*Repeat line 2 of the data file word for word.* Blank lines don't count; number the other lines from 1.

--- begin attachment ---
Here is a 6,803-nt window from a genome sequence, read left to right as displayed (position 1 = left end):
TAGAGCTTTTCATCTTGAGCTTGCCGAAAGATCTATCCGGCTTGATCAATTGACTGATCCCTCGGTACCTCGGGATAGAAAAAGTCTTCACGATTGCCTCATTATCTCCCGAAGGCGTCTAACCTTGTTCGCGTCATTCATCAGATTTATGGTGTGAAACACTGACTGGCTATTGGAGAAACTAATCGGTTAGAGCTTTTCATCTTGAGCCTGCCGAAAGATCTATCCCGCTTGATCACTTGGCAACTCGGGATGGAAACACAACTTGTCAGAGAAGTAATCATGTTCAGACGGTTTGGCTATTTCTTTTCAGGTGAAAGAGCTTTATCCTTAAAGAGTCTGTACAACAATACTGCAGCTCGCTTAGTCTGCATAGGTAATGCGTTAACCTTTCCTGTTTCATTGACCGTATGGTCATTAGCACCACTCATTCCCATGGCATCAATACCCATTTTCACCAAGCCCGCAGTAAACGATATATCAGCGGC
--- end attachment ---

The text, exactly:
TAGAGCTTTTCATCTTGAGCTTGCCGAAAGATCTATCCGGCTTGATCAATTGACTGATCCCTCGGTACCTCGGGATAGAAAAAGTCTTCACGATTGCCTCATTATCTCCCGAAGGCGTCTAACCTTGTTCGCGTCATTCATCAGATTTATGGTGTGAAACACTGACTGGCTATTGGAGAAACTAATCGGTTAGAGCTTTTCATCTTGAGCCTGCCGAAAGATCTATCCCGCTTGATCACTTGGCAACTCGGGATGGAAACACAACTTGTCAGAGAAGTAATCATGTTCAGACGGTTTGGCTATTTCTTTTCAGGTGAAAGAGCTTTATCCTTAAAGAGTCTGTACAACAATACTGCAGCTCGCTTAGTCTGCATAGGTAATGCGTTAACCTTTCCTGTTTCATTGACCGTATGGTCATTAGCACCACTCATTCCCATGGCATCAATACCCATTTTCACCAAGCCCGCAGTAAACGATATATCAGCGGC